This made me feel instantly closer to everyone and at the same time infinity less alone.

Suddenly our shared weaknesses made sense.

I began to notice that the same things that I’d been treating as unique personal burdens were present almost everywhere I looked and in everyone I met.

Almost overnight the weight of the problems I’d carried alone had diminished – and the the more I shared the lighter I became – both physically and emotionally.

Somewhere along the line however (probably because of my openness and honesty in this blog) I began to hear more and more of the ‘I word’.

Inspirational. (link)

I still don’t like it very much.

It’s really nice to know that I help people but honestly I don’t ever really feel like much of an inspiration. I just feel that I struggle as much as the next person (If not more thanks to my willingness to over analyse everything to within an inch of it’s life until I completely understand it).

I think I’ve realised though that this particular side effect of my success has been having a rather subtle and corrosive impact on me over time.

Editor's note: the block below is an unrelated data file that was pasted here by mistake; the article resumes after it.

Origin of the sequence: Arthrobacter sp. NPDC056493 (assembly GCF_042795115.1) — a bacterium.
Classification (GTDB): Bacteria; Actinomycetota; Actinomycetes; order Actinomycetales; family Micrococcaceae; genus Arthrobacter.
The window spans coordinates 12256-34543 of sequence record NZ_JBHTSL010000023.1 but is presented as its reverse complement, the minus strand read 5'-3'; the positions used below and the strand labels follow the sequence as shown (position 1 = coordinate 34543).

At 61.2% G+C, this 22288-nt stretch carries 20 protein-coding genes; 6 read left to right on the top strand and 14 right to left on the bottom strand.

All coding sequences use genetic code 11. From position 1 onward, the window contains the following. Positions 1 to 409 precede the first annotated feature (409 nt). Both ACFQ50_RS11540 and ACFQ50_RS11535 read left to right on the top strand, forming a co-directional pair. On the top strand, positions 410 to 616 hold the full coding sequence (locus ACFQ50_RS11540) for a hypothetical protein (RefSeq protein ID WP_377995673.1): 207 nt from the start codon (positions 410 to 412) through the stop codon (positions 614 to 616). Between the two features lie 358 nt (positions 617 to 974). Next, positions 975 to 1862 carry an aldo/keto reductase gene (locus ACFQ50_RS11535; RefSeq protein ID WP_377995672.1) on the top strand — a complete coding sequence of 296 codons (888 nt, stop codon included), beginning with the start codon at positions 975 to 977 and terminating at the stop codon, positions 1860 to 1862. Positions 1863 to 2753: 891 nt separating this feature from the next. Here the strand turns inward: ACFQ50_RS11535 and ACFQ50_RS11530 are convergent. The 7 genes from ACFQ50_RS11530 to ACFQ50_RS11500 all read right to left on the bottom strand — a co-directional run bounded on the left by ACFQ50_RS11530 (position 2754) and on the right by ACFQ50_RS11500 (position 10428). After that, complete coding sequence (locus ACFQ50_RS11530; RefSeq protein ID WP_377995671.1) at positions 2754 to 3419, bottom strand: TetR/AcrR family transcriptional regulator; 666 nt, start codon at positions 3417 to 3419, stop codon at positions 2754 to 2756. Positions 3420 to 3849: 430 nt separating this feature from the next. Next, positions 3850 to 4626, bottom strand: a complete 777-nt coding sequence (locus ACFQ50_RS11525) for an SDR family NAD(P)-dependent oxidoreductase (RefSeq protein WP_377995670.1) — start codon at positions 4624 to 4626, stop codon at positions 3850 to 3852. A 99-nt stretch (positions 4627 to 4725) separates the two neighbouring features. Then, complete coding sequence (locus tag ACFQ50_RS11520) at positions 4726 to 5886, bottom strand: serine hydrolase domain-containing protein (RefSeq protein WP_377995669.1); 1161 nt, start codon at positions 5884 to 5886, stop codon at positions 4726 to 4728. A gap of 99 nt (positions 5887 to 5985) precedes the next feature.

The more people looked to me for advice and guidance and used this word, the more (subconsciously) I came to feel that it was no longer OK to fail.

In contrast – when I was losing weight early on I was always learning.

I was continually trying to find ways to keep myself motivated and accomplish (what at one time I considered) the impossible.

If I screwed up then it didn’t matter because I was just one of many on the same path – and I just picked myself up, used it as fuel for the fire and carried on.

Then, in under two years I actually managed to accomplish the impossible.

Metaphorically speaking I found myself blinking in the sunlight as the clouds cleared. When everything came into focus I was standing on the top of a mountain that I’d been climbing all my life.

At the time in group I just cried.

I didn’t know what to do with that.